Maria in MexicoSome call it wanderlust. Others tell me it’s the result of growing up in a small town. My parents’ conclusion is that they let me watch the Travel Channel one too many hours as a child. Whatever the reason, I’ve never been able to sit still for long. Whether it’s backpacking across Zimbabwe, studying Ancient Christianity in Greece, or even just climbing on my bike to get out of town (and into some of the amazing trail rides outside of Atlanta), I’m usually found wherever the rubber meets the road.

During my undergraduate years, I learned how to put my thirst for travel to good use. I felt a strong desire to seek an education influenced by classroom learning and on the ground experience. Beginning my freshman year, I came to understand academia not as an ivory tower set apart from the world, but as the ivory composing the tusks of the elephants that live as part of our world. I traveled to Mozambique, Turkey, Ireland, and other locales, seeking practical application for all that I was learning. In the process, I met people who challenged me to speak, think, and care in diverse and life-giving ways.

View from Mozambique

When I decided to apply for divinity schools, my number one priority was finding a university where education wasn’t limited to the classroom. I looked at many places that viewed theology as an integral aspect of a global community, but Candler stood out as a place already engaged in the world even from its home space. Atlanta is a city where global NGOs converge with refugee communities, where church is not limited to local neighborhood, and where a school of theology utilizes the international perspectives all around it. Because of these reasons and more, Candler became the obvious choice.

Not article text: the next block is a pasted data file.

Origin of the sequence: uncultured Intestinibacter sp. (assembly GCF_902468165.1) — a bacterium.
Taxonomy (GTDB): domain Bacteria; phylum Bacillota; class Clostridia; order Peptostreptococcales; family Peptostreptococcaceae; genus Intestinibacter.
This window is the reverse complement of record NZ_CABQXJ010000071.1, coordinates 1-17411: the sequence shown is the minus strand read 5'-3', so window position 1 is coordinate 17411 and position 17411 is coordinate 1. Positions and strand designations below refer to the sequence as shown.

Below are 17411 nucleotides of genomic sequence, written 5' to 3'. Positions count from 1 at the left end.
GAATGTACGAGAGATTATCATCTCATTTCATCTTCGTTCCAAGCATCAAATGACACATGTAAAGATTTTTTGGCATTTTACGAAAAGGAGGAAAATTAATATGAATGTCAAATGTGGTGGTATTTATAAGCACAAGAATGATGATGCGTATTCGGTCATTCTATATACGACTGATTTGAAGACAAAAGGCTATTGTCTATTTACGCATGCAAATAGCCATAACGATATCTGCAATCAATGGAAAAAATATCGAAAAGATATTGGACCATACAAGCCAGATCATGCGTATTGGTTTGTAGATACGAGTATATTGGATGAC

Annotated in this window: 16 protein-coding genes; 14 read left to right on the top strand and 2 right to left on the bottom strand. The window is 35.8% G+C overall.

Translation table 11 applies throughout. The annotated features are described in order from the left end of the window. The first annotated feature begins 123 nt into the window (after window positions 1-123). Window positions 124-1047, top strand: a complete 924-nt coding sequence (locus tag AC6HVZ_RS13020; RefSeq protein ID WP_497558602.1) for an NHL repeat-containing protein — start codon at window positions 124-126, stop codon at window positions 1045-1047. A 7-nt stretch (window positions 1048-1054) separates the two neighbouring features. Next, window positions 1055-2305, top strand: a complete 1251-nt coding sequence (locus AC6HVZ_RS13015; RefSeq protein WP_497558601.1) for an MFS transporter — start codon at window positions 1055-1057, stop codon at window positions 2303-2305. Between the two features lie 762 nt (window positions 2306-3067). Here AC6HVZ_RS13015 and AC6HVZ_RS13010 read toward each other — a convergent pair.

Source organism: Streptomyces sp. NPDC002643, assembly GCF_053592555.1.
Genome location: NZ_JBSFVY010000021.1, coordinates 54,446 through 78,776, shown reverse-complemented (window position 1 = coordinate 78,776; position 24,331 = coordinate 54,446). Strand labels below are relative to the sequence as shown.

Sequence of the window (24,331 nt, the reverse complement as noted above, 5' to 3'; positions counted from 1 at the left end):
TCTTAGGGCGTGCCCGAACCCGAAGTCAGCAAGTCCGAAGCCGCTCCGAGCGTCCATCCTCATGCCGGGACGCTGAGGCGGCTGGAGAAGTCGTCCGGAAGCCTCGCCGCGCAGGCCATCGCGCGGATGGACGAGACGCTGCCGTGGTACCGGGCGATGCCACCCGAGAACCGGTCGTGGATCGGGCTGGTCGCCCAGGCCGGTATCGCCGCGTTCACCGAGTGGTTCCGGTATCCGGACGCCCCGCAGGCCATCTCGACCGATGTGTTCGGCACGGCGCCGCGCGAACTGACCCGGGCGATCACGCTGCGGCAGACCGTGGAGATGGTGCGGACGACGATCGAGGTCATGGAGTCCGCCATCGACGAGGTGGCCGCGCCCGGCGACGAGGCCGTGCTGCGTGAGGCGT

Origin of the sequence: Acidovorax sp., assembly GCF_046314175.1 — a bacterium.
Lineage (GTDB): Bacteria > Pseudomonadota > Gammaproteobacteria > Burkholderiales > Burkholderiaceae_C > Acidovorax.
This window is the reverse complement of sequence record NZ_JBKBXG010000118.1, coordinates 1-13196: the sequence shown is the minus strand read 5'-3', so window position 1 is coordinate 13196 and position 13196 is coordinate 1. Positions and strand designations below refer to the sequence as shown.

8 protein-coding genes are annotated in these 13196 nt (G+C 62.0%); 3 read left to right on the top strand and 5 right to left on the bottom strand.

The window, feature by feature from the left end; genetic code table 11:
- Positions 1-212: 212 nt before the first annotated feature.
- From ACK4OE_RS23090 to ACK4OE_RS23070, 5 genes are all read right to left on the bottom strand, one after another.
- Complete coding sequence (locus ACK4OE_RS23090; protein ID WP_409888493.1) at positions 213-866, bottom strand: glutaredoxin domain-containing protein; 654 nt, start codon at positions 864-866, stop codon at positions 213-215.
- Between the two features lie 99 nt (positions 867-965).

Moving through AustraliaTwo and a half years later, I enter my last semester of divinity school having spent almost as much time inside the classroom as outside of it. Hours of contextual education in a women’s prison, three and a half months of the summer working for a development organization in Africa, two weeks at the Parliament of the World’s Religions in Australia, and an additional summer in Mexico are all opportunities that were made possible to me because the faculty, staff, and students at Candler believe that education is at its best when it is inclusive of global perspectives. Thanks to Candler, I am equipped for leadership in the real world, and it feels bittersweet to be preparing to leave an institution that has supported my passion for a global education.